Rob and Ashlie discuss different uses of the word ‘have’ and loads of other things.

Watch the video. Then go to Task and do the activities.


Language level

Intermediate: B1


What does it mean "to get into someone flat"? Thanks!

Hello MayelaM!

I think you may have misheard 'to get into someone's flat'. Flat is British English for apartment, and is a place where someone lives. The phrase means enter or go into. For example:

'How did the thieves get into your flat when the door was locked?'

'They climbed through a window'

Hope that helps!

Jeremy Bee

The LearnEnglish Team

Hi The LearnEnglish Team, can we use 'kind of' as a reply when we agree with something like Rob says at time code (00:50) please?

Hello Aung Thet Naing,

We can use 'kind of' in this way. It means 'in a way' or 'to a degree', so it is a rather half-hearted, incomplete agreement, as though you are not quite sure or do not agree 100%. It is an informal phrase, so we would use it in informal contexts, such as when chatting with a friend.

Best wishes,



The LearnEnglish Team

hello everybody,
when we say ( i have got no idea ) here idea is not kind of possession , so how is that right ?

Hello Fouka,

We can use 'have' and 'have got' to talk about abstract concepts as well as possessions, and your sentence is an example of this. Other examples include 'I haven't got the time' (to do something), 'I haven't got a hope of success' and 'I have a dream' (from the famous speech by Martin Luther King Jr.).

I hope that clarifies it for you.

Best wishes,



The LearnEnglish Team

Thank you Rob, you are the best teacher I've ever seen.

Hi Kirk,

could you please advise me where to start from in learing English, any approch to be taken? I do not keep jumbing between section. if you can draw me a map that I can follow I would be gratfull. assuming my level is intermediate. thanks again for all the great efforts that you and the rest of your team are doing !

Moustafa Raad

Hi Moustafa,

I wish it were so easy!  If we could 'draw a map' for all our users then we certainly would, but learning is a very individual process which depends in great part on your strengths and weaknesses, your interests and your needs in English.  What is best for one learner is not best for another.  However, I can make some general suggestions:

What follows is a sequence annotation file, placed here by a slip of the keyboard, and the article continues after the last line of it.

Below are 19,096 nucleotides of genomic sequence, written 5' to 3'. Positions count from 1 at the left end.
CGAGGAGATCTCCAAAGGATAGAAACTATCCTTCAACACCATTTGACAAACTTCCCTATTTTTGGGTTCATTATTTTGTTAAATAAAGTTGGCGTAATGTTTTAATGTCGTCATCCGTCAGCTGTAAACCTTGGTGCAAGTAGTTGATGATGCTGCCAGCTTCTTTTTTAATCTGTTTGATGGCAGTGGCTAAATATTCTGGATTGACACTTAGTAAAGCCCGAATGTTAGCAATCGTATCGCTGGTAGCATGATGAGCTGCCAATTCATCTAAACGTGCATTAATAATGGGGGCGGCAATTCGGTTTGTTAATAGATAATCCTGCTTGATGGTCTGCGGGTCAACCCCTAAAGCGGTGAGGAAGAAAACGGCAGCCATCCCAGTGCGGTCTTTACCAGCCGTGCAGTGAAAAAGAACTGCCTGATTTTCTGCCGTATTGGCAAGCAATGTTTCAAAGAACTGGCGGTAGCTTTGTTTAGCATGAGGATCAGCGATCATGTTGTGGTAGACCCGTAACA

One good approach is to start with skills work.  Use the listening and reading materials here on LearnEnglish (remember that the listening texts usually have transcripts to read as well) and supplement them with selected areas from the grammar sections (particularly here and here).  As you are intermediate level, I would not start with the Elementary Podcast section but rather try something more challenging, such as our Magazine (aimed at intermediate to advanced learners) or the Talk About series.  Try different sections to see which are most useful to you.

As you listen, do the exercises.  Then, listen again with the transcript (available for most of our recordings) and note any language features which are new, both lexis (vocabulary and phrases) and grammar.  Then use the language sections linked above to work on those areas.  That way you will work on language that you need, rather than just going through structures for the sake of it.  Make a vocabulary notebook, organised by topic (e.g. 'work', 'sport', 'food' etc.) in which you can keep a record of new words that you come across as you work.

Remember to practise your English.  This could be by speaking with a partner if you know someone with whom you can practise, or it could be by speaking aloud when you are alone at home - this is a very useful technique.  You can also post comments on LearnEnglish in the comments sections.  We can't correct what you write, but we do read everything before it is posted and other users will respond, so you can have a conversation that way.

Most of all, practise as often as possible.  It's better to practise an hour every day than seven hours once a week, so make your practice as frequent as possible.

I hope those suggestions are helpful.

Best wishes,



The LearnEnglish Team

What about the interrogative forms of have as verb (ex. to have breakfast) and have as possession (ex. I have a dog)? Thanks